As a child, Paul and his best friend, Pete, would help maintain a section of the Appalachian Trail in central Pennsylvania. A couple of times a year, they would spend the day dragging branches and logs off the trail, re-painting trail markers ("blazes"), and digging erosion-controlling trenches. The purpose was, of course, to keep the trail open, accessible, and safe for hikers. Paul learned to appreciate and respect nature and, more importantly, a sense of responsibility for the well-being of others - even for those he would never meet.
If you've ever been on a wilderness trail, you know that the environment can be both captivating and intimidating. You become mesmerized by ancient trees, flowing rivers, endless skies, playful animals, and brilliant flowers. At the same time, you feel small, even incidental. You realize that nature is unforgiving.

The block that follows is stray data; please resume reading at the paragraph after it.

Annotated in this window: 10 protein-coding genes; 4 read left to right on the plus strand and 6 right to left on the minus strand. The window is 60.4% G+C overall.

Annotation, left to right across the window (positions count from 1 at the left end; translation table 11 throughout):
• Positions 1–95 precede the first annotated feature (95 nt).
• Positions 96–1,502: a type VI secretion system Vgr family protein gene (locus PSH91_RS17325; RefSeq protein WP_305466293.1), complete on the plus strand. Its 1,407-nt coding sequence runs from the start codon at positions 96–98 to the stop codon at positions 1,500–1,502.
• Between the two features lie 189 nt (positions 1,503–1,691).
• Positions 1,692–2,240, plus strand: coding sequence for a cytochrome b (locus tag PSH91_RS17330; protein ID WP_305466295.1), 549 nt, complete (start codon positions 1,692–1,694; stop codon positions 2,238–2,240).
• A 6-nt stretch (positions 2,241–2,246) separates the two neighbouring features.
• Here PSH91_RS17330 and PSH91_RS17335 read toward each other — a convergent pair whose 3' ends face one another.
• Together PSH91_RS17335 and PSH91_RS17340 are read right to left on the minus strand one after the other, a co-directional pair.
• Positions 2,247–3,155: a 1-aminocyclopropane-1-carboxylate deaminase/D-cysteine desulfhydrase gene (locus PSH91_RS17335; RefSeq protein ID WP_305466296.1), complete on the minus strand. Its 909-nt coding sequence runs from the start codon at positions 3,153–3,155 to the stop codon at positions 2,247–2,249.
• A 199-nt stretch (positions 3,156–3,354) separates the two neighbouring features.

That simultaneous feeling of awe and "aw, crap" isn't that different from how we feel at work. We are surrounded by smart people, smart technology, a smart business plan. And yet, we sometimes do dumb things. Or others do dumb things that impact us. Why is that?
Paul started High Peaks Group out of compassion for leaders struggling to figure out not only how to be effective, but also what "effective" even means. He has seen many well-intentioned leaders - who are truly great people - act in ways that subvert their values, damage relationships, and create bitterness. These leaders are not broken, they have focused so hard on the trail at their feet, they have lost sight of the high peaks. Paul's mission is to help leaders and their teams recognize that one's actions have long-term impact on those around them and, if attended to, great things can happen that will not only benefit business but all of our relationships in society.